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Why I’ve Become a Different Parent as I’ve Gotten Older

It sometimes causes conflict among my older and younger kids, but I’ve worked to balance the change.

When my now 21-year-old daughter Cate was in fifth grade, the swine flu hit the United States. We all succumbed, and I used the best remedies that I knew to help everyone get better. There was a lot of herbal tea (the dried furry leaves of a nasty plant my mother used called mullein — mixed with honey and lemon, hold the whiskey); tons of Vick’s VapoRub for their chests, backs and necks; and ibuprofen for the fevers. It was the same stuff that my mom used, and I just used it on my brood — then ages 13, 11, 9 and 6 — because it was the only thing I knew to make them better.

But when I told Cate this year that I was stocked and ready for the coronavirus, she was not impressed. I had strayed from those old healing methods. The tea they always whined about being gross, and the rub that allegedly burned their noses, was now what she and the other kids expected me to have on hand for the pandemic. This despite the years of knowledge and education that have informed me of better remedies. It opened the door for an ongoing argument in our household. You see, Cate has five siblings in all, with two, Quinn and Connor, born 15 and 17 years after her. And the way I parent my 4- and 6-year-olds is the subject of interesting discussions in our house (and on the family chat thread, as only Charlie and the little ones live here full time).

Chloe, my oldest, is usually the first to tell me how the younger kids are absolute terrors. “You don’t even spank them! You did us,” she said to me a few months ago after watching me break up a fight between the younger ones.

“OK, that’s a good thing, right?” I answered, knowing that was not what she meant.

“No! That’s why these two are running all over the place and tearing up the house.”

“You all were the same little wild kids at this age. The spankings did nothing but stress us all out.”

“I’m just saying, the old Mom wouldn’t put up with this.” At that moment, Quinn came into the room with every shade of my new eye shadow palette on her face. “That.”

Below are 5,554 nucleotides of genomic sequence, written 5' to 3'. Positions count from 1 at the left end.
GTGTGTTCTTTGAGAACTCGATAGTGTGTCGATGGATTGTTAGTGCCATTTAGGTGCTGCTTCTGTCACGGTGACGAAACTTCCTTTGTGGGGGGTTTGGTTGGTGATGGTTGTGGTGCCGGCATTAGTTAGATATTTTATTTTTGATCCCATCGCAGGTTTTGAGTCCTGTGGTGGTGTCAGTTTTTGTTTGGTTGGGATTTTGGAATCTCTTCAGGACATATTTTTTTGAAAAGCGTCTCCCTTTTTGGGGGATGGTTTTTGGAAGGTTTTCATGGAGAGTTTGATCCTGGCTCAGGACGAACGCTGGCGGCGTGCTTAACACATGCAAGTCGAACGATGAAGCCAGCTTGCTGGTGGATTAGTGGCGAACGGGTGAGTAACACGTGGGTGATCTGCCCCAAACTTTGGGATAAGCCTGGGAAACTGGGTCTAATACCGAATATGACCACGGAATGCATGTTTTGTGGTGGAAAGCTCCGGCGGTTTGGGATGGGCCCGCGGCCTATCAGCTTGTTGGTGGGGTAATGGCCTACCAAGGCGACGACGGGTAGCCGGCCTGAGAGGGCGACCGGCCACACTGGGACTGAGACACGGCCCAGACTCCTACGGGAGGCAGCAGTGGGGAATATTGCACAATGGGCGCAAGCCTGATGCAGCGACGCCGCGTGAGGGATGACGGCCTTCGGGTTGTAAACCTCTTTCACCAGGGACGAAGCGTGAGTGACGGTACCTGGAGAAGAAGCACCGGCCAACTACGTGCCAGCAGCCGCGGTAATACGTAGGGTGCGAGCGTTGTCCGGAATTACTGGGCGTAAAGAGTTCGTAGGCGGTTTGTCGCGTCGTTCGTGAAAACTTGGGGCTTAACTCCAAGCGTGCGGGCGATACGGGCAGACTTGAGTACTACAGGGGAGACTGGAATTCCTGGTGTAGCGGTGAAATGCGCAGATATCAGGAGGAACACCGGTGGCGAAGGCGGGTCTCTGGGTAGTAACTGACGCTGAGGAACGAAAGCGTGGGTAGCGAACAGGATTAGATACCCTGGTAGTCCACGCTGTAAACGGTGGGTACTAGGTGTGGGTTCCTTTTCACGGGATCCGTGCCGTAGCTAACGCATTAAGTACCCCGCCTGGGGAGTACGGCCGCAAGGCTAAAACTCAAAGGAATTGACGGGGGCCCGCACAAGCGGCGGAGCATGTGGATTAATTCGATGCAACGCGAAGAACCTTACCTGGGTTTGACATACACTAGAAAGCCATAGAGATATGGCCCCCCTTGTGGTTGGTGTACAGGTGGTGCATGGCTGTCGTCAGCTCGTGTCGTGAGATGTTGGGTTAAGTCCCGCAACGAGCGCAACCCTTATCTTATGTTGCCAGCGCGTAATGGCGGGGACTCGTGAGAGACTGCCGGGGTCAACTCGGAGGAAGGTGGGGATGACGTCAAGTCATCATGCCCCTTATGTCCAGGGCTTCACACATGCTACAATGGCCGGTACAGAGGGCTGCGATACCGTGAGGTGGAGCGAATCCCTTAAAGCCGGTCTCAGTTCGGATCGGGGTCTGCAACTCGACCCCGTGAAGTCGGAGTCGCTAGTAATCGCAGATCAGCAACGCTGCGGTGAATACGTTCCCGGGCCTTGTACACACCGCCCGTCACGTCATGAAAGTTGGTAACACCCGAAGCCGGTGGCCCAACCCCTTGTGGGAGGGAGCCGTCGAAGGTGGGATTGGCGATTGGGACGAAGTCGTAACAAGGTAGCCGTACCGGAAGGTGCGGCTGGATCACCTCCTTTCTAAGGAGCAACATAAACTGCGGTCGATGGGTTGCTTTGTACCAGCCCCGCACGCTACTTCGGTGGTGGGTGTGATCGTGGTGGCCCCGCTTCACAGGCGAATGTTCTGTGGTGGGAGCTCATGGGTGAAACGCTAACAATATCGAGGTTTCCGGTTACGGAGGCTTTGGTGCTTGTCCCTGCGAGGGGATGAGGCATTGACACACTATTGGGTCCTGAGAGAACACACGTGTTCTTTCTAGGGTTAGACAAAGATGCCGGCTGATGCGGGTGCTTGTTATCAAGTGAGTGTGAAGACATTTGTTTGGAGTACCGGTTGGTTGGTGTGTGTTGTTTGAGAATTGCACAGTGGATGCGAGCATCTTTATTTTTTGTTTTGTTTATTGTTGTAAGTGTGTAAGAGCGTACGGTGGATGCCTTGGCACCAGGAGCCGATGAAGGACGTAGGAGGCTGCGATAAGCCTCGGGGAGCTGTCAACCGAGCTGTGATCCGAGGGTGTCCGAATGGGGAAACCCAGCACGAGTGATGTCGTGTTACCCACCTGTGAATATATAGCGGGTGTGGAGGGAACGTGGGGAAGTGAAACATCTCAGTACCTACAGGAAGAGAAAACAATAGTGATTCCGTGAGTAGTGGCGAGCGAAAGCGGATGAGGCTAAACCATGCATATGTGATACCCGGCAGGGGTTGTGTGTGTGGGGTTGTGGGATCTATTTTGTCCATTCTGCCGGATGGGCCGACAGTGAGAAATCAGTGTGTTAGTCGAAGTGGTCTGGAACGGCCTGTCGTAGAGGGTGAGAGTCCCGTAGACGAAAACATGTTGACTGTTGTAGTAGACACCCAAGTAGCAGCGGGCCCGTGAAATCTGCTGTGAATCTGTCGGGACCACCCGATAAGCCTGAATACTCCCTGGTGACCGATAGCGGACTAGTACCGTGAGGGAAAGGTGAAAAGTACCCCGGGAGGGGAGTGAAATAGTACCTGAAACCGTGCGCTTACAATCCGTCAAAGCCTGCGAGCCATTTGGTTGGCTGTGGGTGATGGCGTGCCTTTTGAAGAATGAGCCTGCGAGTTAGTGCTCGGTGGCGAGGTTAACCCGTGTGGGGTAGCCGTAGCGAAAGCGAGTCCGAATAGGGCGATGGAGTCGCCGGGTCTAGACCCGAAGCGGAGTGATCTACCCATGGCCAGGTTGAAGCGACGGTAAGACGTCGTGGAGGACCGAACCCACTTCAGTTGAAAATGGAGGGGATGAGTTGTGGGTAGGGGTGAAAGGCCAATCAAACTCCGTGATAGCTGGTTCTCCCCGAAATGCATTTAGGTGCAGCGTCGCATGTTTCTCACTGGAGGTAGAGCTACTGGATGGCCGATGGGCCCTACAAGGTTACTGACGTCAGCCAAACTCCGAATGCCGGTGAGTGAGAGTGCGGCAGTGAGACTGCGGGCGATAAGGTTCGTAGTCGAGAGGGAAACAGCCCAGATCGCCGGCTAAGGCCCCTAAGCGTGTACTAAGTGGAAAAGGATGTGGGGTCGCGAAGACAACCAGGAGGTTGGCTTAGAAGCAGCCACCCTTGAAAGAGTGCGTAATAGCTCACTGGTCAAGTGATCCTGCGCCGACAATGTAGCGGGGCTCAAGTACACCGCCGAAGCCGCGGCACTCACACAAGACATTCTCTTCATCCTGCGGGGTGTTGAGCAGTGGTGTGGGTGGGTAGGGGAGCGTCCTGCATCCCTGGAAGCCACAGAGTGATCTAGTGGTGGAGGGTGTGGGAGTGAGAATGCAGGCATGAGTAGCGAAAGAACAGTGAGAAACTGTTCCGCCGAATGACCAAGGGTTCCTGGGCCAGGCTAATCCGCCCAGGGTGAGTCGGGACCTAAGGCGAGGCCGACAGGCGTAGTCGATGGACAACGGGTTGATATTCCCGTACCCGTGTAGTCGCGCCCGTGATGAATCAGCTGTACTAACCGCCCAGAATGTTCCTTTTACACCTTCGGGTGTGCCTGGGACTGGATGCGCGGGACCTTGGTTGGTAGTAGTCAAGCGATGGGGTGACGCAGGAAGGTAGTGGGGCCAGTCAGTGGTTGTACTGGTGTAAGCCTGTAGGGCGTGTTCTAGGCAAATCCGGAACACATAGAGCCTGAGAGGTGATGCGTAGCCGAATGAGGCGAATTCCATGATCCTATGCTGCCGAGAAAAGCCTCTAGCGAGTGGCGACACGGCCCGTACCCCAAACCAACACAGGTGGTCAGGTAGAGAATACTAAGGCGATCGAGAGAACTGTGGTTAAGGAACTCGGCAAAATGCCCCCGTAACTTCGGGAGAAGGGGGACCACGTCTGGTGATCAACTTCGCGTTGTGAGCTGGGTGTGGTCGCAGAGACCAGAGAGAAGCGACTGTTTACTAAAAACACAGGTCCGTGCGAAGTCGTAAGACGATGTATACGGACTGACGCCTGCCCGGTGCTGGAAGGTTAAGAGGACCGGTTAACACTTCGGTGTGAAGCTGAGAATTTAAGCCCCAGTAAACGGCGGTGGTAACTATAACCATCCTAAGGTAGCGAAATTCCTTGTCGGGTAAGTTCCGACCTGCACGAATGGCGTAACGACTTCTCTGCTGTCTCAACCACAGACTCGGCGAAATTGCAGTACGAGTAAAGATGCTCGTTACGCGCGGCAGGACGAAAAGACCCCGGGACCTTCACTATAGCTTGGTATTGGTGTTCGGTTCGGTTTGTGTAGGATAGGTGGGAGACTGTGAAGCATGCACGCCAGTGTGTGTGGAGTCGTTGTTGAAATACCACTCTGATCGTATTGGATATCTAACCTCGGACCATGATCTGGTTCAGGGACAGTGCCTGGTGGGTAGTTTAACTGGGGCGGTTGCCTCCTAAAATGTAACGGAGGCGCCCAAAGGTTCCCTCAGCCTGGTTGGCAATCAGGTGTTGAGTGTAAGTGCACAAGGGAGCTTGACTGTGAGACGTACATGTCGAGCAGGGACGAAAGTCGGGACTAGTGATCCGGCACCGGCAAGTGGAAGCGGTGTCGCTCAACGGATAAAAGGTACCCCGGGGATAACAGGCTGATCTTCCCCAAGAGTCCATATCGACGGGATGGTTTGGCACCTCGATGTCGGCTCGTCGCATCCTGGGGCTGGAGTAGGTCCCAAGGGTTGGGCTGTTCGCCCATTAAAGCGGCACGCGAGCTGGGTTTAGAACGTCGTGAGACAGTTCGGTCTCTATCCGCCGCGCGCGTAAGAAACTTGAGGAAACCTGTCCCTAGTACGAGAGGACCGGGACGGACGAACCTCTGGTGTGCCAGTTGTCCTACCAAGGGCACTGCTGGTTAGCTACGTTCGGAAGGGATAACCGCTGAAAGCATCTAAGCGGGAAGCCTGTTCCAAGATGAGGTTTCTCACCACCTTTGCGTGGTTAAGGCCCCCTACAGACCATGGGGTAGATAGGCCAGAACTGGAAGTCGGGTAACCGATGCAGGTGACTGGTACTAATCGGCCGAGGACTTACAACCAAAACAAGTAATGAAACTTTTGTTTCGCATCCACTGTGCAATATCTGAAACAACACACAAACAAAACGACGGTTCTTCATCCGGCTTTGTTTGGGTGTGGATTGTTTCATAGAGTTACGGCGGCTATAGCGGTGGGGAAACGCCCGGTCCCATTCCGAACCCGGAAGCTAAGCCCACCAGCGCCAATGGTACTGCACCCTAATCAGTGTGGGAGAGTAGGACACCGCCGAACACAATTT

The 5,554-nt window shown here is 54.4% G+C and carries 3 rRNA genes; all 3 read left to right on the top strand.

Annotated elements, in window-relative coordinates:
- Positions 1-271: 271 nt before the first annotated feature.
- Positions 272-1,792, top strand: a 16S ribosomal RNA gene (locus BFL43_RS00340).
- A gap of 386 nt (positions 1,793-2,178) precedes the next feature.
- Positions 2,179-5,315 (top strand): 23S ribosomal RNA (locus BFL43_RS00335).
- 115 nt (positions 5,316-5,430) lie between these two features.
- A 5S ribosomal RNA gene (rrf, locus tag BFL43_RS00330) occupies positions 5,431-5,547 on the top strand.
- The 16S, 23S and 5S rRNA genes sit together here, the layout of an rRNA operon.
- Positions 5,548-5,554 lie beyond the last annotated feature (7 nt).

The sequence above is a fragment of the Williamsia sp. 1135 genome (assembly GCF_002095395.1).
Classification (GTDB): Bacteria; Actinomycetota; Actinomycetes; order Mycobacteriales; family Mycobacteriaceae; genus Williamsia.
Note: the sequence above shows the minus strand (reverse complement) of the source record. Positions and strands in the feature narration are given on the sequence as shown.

We laughed. “Yeah,” I said, “this really would’ve made your old Mom hit the roof.”

She had a point. I had Chloe when I was 16 and Cate at 18. By 20, I was raising four kids while my husband worked two jobs to support us. I was also a college student getting a degree that went on hold when our family needed extra money. I was stressed out.

My husband and I started by leaning on what our parents and our friends’ parents did well. We quickly realized the kids were more responsive to other, creative forms of discipline. For example, when we found that Chloe was letting her grades slip in middle school and talking back to teachers, grounding her was not enough. She spent the summer learning about Emmett Till, making her even more outspoken but much more interested in her studies.

As they got older, I learned more about raising kids, and that meant dropping some of the generational baggage. This included taking the time to research instead of acting on emotional information I received from other family and online. It also meant removing blanket rules for every kid.

Another prominent change was in our finances. By the time Quinn’s fourth birthday came around, I had a master’s degree and had gone on to become a professor and a journalist. Their father owned a transport business. The things we bought the younger kids became a point of contention for the older siblings. It came to a head on Quinn’s birthday when I told everyone that Quinn and I were spending the day at the American Girl Store in Chicago. We were going to have brunch with the dolls and then do some shopping. Not everyone was excited to hear this.

There was a squabble in the family chat thread about the extravagance of the birthday “date.” Smoothing out that drama became an important lesson for me in minding that gap between the younger kids and older ones. You see, my older kids had a broke teen mom who had some very creative ways to celebrate birthdays. Connor and Quinn’s mom, however, could afford to upgrade those traditions to a bougie tea for dolls on Michigan Avenue. But they all received attention and love from me, and that’s all that mattered.

No matter how often I quell their grievances, my older kids still look over my shoulder, ready to call me out if I don’t balance their adult needs (the bonding time and advisory role we assume for our adult kids) with the needs of their much younger siblings. However, I think we have reached a point where, as long as I acknowledge that, yes, I am a different parent, the complaints are just light teasing.

Oh, and yes. This year, I did get that smelly rub for Cate, my second oldest, as we planned for this new pandemic. While Quinn and Connor’s mom knows the rub doesn’t do much for the severe respiratory infection that the coronavirus causes, Chloe-Cate-Kara-and-Charlie’s mom knows that the strong eucalyptus smell would put Cate at ease if she did become sick.

That’s the thing about minding the gap: Sometimes the comfort of memory is what makes the balance work.

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